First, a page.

Witness to Faith Among the Shinnecock
4 March 1812
From the Satucket Lectionary
A little west of the junction of the old road to Riverhead is a small tract of land owned by the Shinnecock tribe of Indians, although how it came into their possession is unknown. Upon this tract is a plain marble tombstone, surrounded by a neat fence. This marks the last resting place of Rev. Paul Cuffee. The tombstone tells its own story: “Erected by the New York Missionary Society, in memory of the Rev. Paul Cuffee, an Indian of the Shinnecock tribe, who was employed by the Society for the last thriteeen years of his life, on the Eastern part of Long Island, where he labored the fidelity and success. Humble, pious and indefatigable in testifying the gospel of the grace of God, he finished his course with joy on the 7th of March, 1812, aged 55 years and 3 days”. . . . The journeyings of Paul Cuffee extended from Poosepatuck to Montauk, and were made on foot.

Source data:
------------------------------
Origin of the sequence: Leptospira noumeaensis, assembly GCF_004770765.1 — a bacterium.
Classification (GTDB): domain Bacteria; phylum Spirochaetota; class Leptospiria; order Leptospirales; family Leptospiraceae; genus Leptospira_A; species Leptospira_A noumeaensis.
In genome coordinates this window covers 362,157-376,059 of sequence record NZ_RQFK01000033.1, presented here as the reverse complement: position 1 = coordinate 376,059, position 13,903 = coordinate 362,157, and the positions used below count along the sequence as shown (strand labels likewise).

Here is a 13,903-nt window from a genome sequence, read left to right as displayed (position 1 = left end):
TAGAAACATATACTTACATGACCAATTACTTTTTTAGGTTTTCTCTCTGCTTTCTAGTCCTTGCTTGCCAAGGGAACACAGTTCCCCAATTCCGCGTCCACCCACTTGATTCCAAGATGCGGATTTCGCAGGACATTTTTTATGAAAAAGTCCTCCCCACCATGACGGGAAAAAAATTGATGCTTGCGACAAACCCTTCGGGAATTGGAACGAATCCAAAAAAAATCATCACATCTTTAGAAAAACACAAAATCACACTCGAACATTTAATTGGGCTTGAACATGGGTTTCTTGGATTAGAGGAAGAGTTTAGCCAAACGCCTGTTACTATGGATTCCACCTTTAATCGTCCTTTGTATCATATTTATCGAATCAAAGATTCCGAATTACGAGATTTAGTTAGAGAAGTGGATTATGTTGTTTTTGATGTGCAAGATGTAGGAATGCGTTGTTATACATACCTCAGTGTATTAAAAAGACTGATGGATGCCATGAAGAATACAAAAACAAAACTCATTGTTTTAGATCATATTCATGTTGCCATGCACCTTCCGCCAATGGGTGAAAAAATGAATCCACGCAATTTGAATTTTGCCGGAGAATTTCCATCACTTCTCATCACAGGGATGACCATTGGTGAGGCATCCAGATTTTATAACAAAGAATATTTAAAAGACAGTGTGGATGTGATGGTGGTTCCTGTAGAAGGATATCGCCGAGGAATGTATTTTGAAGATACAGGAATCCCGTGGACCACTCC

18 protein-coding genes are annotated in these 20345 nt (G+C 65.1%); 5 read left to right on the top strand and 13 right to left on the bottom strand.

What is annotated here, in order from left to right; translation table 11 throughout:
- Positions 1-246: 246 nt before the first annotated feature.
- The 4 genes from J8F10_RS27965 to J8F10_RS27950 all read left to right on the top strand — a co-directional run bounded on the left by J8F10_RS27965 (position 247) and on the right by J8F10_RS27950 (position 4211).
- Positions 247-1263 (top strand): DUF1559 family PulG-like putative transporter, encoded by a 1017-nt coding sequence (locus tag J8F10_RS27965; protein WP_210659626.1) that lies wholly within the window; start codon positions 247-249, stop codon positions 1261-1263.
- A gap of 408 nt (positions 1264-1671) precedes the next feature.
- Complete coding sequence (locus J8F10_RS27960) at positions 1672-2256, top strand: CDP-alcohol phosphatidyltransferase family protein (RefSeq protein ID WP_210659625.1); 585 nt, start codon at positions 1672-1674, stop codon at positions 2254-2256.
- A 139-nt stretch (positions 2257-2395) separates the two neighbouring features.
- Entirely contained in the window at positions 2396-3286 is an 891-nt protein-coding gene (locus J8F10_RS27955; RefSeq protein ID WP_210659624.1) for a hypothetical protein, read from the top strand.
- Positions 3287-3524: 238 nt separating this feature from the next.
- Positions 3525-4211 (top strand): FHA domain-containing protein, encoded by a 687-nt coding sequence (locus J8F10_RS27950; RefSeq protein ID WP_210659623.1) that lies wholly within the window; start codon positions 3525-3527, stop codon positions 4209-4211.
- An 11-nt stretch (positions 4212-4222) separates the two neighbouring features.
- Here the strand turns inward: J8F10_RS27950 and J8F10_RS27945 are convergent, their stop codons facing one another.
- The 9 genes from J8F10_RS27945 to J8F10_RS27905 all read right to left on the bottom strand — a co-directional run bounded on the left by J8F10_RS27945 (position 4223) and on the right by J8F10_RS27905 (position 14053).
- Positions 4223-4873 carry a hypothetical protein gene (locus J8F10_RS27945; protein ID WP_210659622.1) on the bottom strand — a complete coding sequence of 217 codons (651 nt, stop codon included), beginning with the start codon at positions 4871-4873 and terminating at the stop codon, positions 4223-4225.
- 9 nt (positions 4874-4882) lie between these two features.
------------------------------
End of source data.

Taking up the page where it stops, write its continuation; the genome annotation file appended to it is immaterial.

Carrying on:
— from A History of Long Island, from Its Earliest Settlement to the Present Time, Vol. 2, by William S Pelletreau (1905).
Note that this Paul Cuffee shold not be confused with a far better known, contemporaneous Paul Cuffee, who lived in the same general area (Westport, Mass.). That Paul Cuffee was a devout Quaker of mixed Indian / Black ancestry who worked to repatriate African-Americans to Sierra Leone.